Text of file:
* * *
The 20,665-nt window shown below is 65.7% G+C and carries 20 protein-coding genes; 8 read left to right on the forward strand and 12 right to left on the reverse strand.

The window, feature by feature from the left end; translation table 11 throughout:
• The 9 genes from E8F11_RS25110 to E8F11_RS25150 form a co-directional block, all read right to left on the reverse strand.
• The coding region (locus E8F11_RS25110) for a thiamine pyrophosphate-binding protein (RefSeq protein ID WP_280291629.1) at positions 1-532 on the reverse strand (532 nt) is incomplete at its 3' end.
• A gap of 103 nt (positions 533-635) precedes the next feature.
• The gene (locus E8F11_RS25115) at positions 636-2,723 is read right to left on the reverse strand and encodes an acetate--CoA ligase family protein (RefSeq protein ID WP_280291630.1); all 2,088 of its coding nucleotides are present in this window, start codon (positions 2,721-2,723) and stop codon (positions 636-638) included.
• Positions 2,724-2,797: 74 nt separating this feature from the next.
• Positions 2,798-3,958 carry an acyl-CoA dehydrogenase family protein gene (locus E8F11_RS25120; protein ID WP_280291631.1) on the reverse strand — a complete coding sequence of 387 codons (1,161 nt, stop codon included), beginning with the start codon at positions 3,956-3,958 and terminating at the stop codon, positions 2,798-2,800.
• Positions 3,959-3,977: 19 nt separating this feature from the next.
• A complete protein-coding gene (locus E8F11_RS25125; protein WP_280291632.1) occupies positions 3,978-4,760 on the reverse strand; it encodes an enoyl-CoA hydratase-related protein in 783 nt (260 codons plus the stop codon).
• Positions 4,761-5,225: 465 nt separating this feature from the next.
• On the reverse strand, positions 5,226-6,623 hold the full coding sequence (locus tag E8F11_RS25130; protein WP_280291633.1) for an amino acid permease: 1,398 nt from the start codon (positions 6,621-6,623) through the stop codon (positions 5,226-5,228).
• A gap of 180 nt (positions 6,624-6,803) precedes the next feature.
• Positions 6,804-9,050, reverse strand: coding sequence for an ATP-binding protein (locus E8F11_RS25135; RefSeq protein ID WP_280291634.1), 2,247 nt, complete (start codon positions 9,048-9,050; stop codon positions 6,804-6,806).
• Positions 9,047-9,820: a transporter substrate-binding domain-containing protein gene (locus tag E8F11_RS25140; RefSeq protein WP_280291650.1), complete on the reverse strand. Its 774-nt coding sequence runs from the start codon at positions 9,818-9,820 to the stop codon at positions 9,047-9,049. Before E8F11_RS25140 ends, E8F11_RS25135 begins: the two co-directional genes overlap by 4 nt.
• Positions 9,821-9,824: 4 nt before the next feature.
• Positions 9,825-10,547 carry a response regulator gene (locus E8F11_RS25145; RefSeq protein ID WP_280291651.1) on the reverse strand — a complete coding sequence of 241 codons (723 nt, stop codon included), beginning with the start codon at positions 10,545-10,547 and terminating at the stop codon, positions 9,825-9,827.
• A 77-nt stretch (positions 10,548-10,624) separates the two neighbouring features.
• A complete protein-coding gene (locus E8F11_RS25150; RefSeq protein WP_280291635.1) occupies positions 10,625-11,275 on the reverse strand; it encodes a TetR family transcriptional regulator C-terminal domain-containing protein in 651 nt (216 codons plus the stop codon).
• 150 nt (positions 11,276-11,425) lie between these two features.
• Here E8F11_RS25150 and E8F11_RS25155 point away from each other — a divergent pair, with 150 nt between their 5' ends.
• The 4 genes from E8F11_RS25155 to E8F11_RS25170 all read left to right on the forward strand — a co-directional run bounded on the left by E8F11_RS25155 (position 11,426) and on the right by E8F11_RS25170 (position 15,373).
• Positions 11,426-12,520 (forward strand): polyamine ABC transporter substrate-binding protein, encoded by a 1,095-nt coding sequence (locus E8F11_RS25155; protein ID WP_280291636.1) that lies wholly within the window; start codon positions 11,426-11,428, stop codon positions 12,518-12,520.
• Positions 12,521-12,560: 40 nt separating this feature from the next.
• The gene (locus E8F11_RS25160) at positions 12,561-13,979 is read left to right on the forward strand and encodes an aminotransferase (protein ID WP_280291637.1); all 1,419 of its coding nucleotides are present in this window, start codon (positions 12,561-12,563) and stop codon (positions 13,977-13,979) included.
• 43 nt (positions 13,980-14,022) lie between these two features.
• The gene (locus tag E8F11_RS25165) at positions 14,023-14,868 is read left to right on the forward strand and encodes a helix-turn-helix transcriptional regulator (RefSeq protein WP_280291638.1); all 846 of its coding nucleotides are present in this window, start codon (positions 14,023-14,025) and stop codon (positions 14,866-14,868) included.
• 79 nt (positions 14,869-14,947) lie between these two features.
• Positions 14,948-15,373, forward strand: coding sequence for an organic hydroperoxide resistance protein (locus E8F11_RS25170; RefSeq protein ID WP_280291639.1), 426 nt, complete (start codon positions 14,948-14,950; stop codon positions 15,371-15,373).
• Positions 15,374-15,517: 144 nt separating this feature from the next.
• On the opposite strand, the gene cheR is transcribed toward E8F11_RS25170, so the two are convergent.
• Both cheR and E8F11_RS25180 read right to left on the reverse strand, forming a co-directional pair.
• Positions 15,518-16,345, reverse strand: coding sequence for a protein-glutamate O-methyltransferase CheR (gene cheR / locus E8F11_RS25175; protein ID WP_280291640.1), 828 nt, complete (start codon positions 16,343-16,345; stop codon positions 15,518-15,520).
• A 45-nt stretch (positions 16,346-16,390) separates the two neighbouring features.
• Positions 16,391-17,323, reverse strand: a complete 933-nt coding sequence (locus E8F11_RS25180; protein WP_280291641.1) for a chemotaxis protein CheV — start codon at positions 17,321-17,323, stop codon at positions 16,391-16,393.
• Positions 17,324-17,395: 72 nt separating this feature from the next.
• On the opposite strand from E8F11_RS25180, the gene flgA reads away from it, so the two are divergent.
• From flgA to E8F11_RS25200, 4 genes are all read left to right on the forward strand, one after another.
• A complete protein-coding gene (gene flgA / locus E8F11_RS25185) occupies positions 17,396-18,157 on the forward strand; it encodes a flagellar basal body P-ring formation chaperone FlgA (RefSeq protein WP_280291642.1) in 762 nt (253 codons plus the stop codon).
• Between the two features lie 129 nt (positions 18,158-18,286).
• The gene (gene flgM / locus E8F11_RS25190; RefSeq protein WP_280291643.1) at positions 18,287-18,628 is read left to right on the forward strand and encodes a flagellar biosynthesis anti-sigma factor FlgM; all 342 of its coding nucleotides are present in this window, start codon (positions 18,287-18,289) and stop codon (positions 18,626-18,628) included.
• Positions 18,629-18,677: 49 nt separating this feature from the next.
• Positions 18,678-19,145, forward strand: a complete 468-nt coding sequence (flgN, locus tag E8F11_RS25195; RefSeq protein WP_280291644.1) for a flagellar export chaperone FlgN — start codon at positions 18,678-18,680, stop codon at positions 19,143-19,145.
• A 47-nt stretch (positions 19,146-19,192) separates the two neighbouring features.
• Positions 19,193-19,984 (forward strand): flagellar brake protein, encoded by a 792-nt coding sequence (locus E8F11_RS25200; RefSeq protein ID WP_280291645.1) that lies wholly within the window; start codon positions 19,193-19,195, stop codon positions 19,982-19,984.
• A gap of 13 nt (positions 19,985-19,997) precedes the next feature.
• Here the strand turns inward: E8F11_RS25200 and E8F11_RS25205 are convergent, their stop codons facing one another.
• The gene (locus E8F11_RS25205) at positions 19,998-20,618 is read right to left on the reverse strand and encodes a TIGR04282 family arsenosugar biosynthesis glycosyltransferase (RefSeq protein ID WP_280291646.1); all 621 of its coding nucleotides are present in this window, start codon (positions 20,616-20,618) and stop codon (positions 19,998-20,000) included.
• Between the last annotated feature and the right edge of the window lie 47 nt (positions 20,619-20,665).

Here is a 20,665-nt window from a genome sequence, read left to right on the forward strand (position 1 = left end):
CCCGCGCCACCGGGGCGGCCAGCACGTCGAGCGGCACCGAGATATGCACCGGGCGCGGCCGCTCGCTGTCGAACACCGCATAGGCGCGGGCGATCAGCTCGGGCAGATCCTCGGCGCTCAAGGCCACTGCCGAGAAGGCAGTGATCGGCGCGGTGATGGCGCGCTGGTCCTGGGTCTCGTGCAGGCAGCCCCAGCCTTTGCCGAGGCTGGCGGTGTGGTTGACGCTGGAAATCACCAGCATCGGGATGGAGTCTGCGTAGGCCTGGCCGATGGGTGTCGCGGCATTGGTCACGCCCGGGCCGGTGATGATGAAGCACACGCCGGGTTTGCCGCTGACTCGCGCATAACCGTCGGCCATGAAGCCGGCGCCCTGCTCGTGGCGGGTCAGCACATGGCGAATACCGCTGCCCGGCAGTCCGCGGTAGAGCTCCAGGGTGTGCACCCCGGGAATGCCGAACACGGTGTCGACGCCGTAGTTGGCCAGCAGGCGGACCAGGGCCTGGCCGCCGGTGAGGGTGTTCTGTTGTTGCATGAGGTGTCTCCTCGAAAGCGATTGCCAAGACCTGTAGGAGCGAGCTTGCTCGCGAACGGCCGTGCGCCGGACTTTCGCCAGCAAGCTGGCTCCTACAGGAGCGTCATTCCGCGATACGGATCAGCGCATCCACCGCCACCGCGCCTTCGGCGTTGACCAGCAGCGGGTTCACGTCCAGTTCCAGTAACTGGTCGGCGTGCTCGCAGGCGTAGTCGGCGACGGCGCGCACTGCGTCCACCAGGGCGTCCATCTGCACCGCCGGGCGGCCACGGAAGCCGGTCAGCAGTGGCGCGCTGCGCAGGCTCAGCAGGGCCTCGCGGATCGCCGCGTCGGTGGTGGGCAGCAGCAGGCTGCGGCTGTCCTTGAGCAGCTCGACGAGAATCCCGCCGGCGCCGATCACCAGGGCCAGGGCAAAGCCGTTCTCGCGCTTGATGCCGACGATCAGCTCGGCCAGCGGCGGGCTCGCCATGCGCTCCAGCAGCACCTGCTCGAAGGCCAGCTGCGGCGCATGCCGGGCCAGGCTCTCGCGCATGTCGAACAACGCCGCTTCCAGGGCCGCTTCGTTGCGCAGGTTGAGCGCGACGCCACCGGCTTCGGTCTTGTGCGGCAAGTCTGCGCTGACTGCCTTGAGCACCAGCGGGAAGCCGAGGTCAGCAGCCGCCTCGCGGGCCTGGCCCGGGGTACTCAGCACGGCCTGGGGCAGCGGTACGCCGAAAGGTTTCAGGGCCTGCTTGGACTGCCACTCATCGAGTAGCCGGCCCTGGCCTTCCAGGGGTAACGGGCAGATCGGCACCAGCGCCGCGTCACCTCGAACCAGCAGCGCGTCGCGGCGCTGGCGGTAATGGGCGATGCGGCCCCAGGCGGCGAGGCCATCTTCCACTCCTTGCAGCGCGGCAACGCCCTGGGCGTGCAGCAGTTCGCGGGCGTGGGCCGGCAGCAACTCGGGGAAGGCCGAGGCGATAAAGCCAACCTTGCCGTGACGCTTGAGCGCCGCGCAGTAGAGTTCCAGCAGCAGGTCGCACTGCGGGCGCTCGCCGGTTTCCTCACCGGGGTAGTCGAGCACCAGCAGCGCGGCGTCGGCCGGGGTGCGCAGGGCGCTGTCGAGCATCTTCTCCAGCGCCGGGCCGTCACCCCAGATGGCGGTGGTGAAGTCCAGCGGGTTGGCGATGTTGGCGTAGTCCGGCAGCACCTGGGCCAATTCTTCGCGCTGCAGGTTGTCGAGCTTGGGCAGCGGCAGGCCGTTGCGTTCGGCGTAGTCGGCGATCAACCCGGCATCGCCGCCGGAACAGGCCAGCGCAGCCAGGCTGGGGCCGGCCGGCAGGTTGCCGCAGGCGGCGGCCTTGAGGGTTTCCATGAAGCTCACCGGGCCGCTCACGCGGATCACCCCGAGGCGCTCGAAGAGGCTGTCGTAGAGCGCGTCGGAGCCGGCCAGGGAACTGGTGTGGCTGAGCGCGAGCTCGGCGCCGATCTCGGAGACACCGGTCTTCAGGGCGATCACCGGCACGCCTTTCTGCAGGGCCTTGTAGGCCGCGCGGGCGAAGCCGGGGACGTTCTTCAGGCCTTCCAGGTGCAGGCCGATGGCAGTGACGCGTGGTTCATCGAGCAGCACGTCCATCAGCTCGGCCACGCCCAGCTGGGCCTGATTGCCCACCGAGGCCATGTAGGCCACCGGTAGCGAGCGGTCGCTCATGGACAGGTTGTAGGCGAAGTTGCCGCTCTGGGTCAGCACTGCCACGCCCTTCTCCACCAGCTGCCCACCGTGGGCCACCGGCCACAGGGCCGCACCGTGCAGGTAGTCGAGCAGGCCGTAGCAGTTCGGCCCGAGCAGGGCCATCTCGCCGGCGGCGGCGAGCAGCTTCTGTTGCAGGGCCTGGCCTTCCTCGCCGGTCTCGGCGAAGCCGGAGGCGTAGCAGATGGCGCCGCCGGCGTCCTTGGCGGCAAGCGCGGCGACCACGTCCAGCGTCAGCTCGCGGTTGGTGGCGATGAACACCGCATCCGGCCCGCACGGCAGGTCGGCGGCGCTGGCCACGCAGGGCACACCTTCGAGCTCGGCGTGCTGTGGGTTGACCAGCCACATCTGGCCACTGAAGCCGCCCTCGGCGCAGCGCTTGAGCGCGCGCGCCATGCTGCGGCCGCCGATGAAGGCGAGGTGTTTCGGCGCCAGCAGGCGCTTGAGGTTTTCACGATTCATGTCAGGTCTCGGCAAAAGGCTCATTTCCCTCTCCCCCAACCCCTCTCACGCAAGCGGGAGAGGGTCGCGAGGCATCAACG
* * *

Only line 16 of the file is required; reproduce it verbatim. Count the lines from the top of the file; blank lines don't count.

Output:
• Positions 9,821-9,824: 4 nt before the next feature.